We may be glad that his experience is so cheering, and we may hope that all others, who deserve it, shall be as handsomely rewarded; but I do not think we need be at all glad to have this question, so important to the public and ourselves, debated solely on the ground of money. The salary in any business under heaven is not the only, nor indeed the first, question. That you should continue to exist is a matter for your own consideration; but that your business should be first honest, and second useful, are points in which honour and morality are concerned. If the writer to whom I refer succeeds in persuading a number of young persons to adopt this way of life with an eye set singly on the livelihood, we must expect them in their works to follow profit only, and we must expect in consequence, if he will pardon me the epithets, a slovenly, base, untrue, and empty literature. Of that writer himself I am not speaking: he is diligent, clean, and pleasing; we all owe him periods of entertainment, and he has achieved an amiable popularity which he has adequately deserved. But the truth is, he does not, or did not when he first embraced it, regard his profession from this purely mercenary side. He went into it, I shall venture to say, if not with any noble design, at least in the ardour of a first love; and he enjoyed its practice long before he paused to calculate the wage. The other day an author was complimented on a piece of work, good in itself and exceptionally good for him, and replied, in terms unworthy of a commercial traveller that as the book was not briskly selling he did not give a copper farthing for its merit. It must not be supposed that the person to whom this answer was addressed received it as a profession of faith; he knew, on the other hand, that it was only a whiff of irritation; just as we know, when a respectable writer talks of literature as a way of life, like shoemaking, but not so useful, that he is only debating one aspect of a question, and is still clearly conscious of a dozen others more important in themselves and more central to the matter in hand. But while those who treat literature in this penny-wise and virtue-foolish spirit are themselves truly in possession of a better light, it does not follow that the treatment is decent or improving, whether for themselves or others. To treat all subjects in the highest, the most honourable, and the pluckiest spirit, consistent with the fact, is the first duty of a writer. If he be well paid, as I am glad to hear he is, this duty becomes the more urgent, the neglect of it the more disgraceful. And perhaps there is no subject on which a man should speak so gravely as that industry, whatever it may be, which is the occupation or delight of his life; which is his tool to earn or serve with; and which, if it be unworthy, stamps himself as a mere incubus of dumb and greedy bowels on the shoulders of labouring humanity. On that subject alone even to force the note might lean to virtue's side. It is to be hoped that a numerous and enterprising generation of writers will follow and surpass the present one; but it would be better if the stream were stayed, and the roll of our old, honest English books were closed, than that esurient book-makers should continue and debase a brave tradition, and lower, in their own eyes, a famous race. Better that our serene temples were deserted than filled with trafficking and juggling priests.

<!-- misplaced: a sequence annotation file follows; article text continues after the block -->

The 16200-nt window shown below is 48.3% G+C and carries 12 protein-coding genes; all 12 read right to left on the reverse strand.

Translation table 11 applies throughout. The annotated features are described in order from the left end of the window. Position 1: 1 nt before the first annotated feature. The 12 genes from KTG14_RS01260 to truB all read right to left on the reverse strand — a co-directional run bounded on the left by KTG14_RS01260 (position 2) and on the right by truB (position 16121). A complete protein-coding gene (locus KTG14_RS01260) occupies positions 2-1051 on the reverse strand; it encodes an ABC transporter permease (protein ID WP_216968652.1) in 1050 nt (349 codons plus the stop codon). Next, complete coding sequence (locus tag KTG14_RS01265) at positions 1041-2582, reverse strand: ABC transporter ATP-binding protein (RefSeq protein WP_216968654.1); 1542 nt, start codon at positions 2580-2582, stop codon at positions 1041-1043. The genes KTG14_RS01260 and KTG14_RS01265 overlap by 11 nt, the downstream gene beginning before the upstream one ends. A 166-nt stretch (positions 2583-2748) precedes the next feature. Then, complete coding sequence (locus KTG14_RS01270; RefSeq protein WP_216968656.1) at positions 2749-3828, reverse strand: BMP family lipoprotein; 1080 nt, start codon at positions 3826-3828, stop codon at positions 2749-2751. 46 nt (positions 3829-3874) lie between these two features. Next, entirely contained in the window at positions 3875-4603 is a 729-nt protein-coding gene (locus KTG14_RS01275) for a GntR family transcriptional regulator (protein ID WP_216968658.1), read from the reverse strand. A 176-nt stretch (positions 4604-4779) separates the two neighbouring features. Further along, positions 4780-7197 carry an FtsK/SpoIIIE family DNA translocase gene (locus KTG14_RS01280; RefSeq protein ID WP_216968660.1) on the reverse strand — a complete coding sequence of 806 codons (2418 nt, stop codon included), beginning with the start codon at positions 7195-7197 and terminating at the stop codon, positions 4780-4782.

There are two just reasons for the choice of any way of life: the first is inbred taste in the chooser; the second some high utility in the industry selected. Literature, like any other art, is singularly interesting to the artist; and, in a degree peculiar to itself among the arts, it is useful to mankind. These are the sufficient justifications for any young man or woman who adopts it as the business of his life. I shall not say much about the wages. A writer can live by his writing. If not so luxuriously as by other trades, then less luxuriously. The nature of the work he does all day will more affect his happiness than the quality of his dinner at night.

Essays in The Art of Writing Page 11

Robert Louis Stevenson

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Robert Louis Stevenson
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